Digital video is fast becoming the new killer app in signal processing. From surveillance cameras to personal video recorders, from HDTV to the home PC, digital video seems to be everywhere.
This boom in video-capable products is good news for programmable chip vendors.
Video compression algorithms like MPEG-2 and H.264 are extremely computationally demanding. In the past, system designers met this demand with fixed-function hardware, such as off-the-shelf MPEG-2 decoder chips. Although this is a perfectly reasonable (and efficient) approach, it has become less viable in the last couple of years. Why? Because of the increasing flux in video algorithms and product features, particularly in consumer electronics equipment.
Historically, encoding formats used in consumer equipment—such as the VHS video tape format—have remained stable for decades. This is no longer true, however, now that content is readily distributable via the Internet, where new digital video formats are cropping up with alarming regularity. Consumers don't want to hear that their playback device is incompatible with their favorite content; they want to be able to play any content on any device.
If you're selling a DVD player that relies on a hardwired MPEG-2 chip and your customers start hankering to play DivX or Windows Media video clips they've found on the Internet, your product is going to require a lot of rework to support those additional formats. If your product is based on a programmable chip, however, you may be able to add that support quickly, without changing your hardware.
The rapid growth in digital video applications comes at a perfect time in the evolution of processor capabilities. Processors only recently began offering the speed needed for digital video at prices that are low enough for high-volume products. One secret behind the increase in speed is the vast increase in parallelism offered by embedded processors. In some cases, this parallelism comes from features specifically tailored to the needs of video processing. For example, several DSP and general-purpose microprocessor vendors have added video-specific instructions or coprocessors to their products. In other cases, parallelism is more generic, as in an FPGA. In either case, these highly parallel features are typically flexible enough to meet the ever-changing demands of digital video applications.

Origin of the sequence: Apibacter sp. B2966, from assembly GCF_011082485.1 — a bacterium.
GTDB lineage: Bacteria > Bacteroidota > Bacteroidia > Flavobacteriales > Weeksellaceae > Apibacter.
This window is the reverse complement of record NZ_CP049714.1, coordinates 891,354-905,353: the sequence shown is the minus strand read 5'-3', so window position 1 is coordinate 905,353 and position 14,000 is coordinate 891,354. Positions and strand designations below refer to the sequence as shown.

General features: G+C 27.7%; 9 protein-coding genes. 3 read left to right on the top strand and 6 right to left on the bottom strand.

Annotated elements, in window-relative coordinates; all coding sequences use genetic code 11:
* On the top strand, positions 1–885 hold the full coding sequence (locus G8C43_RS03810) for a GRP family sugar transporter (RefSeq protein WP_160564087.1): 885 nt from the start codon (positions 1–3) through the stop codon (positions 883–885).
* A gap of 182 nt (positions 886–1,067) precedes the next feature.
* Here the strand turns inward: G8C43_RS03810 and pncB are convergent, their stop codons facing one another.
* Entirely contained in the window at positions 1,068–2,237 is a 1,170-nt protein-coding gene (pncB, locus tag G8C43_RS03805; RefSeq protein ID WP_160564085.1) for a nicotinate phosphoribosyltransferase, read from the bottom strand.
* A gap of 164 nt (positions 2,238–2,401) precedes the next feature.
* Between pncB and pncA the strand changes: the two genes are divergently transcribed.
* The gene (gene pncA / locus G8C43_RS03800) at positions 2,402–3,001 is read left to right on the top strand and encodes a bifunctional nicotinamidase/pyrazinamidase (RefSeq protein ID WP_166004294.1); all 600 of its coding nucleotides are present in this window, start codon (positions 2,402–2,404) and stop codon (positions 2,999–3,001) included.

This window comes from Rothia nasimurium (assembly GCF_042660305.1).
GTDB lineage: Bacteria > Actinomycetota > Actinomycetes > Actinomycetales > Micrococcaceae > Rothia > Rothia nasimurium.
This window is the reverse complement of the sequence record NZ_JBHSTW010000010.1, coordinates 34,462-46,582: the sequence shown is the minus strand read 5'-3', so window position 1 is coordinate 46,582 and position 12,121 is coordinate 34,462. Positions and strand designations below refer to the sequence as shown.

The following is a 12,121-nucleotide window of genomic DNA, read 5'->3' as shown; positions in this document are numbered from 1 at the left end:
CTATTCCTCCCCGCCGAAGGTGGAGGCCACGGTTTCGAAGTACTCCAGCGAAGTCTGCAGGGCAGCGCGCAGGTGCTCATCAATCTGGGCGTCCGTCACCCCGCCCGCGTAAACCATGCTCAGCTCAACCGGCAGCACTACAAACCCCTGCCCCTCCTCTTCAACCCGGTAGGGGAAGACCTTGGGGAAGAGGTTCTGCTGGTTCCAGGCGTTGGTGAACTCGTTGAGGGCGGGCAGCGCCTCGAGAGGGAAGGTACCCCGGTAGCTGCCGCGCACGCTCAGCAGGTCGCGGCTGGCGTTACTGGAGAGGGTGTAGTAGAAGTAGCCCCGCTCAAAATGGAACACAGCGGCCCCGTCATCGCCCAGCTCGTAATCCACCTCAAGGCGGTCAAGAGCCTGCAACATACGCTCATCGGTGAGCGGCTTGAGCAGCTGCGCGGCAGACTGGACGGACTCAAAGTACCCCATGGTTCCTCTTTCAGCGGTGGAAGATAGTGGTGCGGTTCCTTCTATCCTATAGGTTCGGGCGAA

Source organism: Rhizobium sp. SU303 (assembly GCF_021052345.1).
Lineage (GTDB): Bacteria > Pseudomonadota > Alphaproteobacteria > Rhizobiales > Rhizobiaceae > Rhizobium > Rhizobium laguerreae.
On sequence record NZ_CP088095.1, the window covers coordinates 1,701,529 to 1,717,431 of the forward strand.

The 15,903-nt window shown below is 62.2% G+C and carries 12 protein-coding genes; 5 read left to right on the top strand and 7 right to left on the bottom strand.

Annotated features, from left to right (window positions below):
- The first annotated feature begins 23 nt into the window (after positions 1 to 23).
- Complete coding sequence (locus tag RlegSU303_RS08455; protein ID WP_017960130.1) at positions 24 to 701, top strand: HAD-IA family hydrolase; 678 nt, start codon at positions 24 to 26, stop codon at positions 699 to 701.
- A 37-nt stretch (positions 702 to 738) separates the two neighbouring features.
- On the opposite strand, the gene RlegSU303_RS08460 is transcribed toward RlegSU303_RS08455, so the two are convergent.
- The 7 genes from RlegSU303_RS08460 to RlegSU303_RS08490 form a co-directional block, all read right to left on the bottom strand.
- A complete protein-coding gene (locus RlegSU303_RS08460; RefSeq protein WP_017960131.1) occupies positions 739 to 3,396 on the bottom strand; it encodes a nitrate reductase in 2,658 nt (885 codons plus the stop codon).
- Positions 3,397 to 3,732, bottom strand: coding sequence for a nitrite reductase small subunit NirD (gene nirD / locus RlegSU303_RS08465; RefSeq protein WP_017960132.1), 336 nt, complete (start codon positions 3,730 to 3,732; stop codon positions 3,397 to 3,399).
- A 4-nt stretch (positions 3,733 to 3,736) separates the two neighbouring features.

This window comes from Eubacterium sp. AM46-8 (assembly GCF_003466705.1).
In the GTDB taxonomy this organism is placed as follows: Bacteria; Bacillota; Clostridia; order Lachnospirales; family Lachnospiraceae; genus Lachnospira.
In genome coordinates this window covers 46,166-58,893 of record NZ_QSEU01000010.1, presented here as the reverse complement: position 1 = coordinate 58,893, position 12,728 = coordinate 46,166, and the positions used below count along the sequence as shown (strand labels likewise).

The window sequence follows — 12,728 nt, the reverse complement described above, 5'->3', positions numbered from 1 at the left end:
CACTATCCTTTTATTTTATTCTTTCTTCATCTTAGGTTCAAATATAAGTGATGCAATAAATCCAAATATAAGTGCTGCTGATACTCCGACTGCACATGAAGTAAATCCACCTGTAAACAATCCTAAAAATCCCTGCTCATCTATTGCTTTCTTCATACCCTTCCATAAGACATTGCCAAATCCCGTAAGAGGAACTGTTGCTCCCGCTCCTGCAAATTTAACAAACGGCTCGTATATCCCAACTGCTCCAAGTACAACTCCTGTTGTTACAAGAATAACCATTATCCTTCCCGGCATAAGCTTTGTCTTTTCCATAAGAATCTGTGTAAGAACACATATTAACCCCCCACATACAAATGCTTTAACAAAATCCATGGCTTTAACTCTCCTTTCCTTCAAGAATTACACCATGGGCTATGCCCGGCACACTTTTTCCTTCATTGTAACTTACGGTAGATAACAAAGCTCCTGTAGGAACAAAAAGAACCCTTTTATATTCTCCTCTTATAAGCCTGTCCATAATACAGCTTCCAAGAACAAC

DSPs, general-purpose processors (GPPs), media processors, and FPGAs are all benefiting from a burgeoning trend toward using programmable technologies for digital video. Each technology has its unique pros and cons and is suitable for some applications but not others. For example, if cost and power are tightly constrained, DSPs often have a strong advantage. GPPs provide high-quality compilers and good support for common operating systems; DSPs often don't. FPGAs can provide outstanding performance, but at the price of lengthy development times.
In the March 2004 issue of Inside DSP, we explore some key video applications and examine how they are shaping current programmable chip technologies. I believe that digital video is the most significant emerging application for DSP-capable chips and that the next few years will witness a huge upswing in demand for chips with strong video processing capabilities. It's a great time to become educated about the algorithms and programmable chips used in video applications.
Jennifer Eyre White of BDTI contributed to this article.